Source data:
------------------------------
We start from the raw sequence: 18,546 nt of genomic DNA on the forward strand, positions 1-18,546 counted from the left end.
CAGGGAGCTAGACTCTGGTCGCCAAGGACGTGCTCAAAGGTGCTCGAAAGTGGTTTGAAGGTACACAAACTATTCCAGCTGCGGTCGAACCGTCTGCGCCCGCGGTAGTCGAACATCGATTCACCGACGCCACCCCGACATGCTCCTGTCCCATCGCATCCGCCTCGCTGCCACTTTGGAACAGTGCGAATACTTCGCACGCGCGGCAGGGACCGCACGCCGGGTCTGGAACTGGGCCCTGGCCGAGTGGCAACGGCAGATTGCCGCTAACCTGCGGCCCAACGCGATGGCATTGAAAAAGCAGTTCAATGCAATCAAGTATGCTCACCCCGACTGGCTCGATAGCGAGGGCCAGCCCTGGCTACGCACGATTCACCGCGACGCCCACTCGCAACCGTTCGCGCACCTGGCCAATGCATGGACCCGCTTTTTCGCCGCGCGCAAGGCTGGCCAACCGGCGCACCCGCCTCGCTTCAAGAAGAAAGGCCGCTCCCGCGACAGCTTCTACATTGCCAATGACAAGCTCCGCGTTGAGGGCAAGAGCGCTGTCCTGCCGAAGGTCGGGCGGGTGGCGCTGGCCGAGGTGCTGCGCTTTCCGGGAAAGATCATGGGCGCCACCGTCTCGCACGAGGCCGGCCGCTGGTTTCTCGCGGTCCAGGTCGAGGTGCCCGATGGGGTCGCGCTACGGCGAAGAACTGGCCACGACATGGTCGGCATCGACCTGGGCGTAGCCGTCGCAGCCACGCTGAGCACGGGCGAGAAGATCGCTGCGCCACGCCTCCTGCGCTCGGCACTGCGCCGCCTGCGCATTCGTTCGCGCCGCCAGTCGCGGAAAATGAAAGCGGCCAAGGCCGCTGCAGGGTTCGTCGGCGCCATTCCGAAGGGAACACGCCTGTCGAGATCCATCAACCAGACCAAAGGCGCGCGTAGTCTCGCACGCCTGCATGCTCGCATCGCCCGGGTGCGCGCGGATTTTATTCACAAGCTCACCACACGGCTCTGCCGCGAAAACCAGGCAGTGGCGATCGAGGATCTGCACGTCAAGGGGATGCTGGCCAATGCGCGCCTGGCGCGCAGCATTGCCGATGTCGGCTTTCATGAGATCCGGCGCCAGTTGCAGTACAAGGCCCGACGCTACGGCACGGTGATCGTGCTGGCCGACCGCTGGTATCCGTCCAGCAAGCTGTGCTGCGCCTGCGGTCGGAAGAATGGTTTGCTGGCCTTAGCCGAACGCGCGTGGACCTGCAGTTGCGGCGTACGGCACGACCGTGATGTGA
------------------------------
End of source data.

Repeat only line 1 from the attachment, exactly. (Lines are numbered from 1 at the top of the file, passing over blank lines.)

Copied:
We start from the raw sequence: 18,546 nt of genomic DNA on the forward strand, positions 1-18,546 counted from the left end.